For convenience, downstream routers 10 are labeled with a pair of numbers separated by a hyphen. The first number designates the level or distance to root router 10R, and the second number enumerates the routers at that level. In the particular scheme shown, the second number increases from left to right in the figure. Configuration and routing will be described in further detail below, but a preferred implementation uses a PCIe-type addressing scheme (extended to support some additional functionality). Thus elements within the routers are configured to understand which address ranges map to which ports. Consider an example where an I/O controller associated with host computer 5 wishes to establish a connection with a target device, say the lowermost, rightmost device in the figure.

To accomplish this, the host emits a packet that includes the target device's address, and provides that packet to port 25P. When the target device's address in the packet is presented to root router 10R, the middle CIO port of the root router recognizes that address as one that it is authorized to pass, and the packet is output from the middle CIO port of the root router and sent to router 1-2. In a similar manner, when the target device's address in the packet is presented to router 1-2, the packet is output from the middle (CIO) port of the router 1-2 and sent to router 2-3. In a similar manner, when the target device's address in the packet is presented to router 2-3, the packet is output from the left CIO port of router 2-3 and sent to router 3-3. In a similar manner, when the target device's address in the packet is presented to router 3-3, the packet is output from the right non-CIO port of router 3-3 and sent to the addressed device or otherwise used to access the addressed device.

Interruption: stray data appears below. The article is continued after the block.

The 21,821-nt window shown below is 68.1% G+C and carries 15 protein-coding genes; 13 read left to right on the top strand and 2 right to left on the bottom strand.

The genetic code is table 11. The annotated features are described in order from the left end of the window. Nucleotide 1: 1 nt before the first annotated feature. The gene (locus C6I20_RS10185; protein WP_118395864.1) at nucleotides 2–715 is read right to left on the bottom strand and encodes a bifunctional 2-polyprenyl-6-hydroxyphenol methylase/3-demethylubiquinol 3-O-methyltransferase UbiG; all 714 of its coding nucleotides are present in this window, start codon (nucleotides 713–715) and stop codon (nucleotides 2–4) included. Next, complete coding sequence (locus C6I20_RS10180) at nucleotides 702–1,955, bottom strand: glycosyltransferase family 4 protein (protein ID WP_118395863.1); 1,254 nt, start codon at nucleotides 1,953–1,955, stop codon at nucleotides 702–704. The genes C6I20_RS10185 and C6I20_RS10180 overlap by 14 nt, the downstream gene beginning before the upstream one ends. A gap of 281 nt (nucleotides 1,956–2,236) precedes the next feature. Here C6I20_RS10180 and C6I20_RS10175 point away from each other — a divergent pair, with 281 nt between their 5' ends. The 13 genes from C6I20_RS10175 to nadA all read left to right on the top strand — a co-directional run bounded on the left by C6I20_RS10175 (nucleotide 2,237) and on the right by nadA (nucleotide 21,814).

In the above addressing mechanism, the information being sent contains an address, and each router receiving the information with that address determines which port is configured to accept that address. An alternative technique can establish the entire path as soon as the destination is known. Thus for the same example, a path can be established from the middle CIO port of the root router to router 1-2, from the middle (CIO) port of router 1-2 to router 2-3, from the leftmost CIO port of router 2-3 to router 3-3, and then from the rightmost non-CIO port of router 3-3 to the device.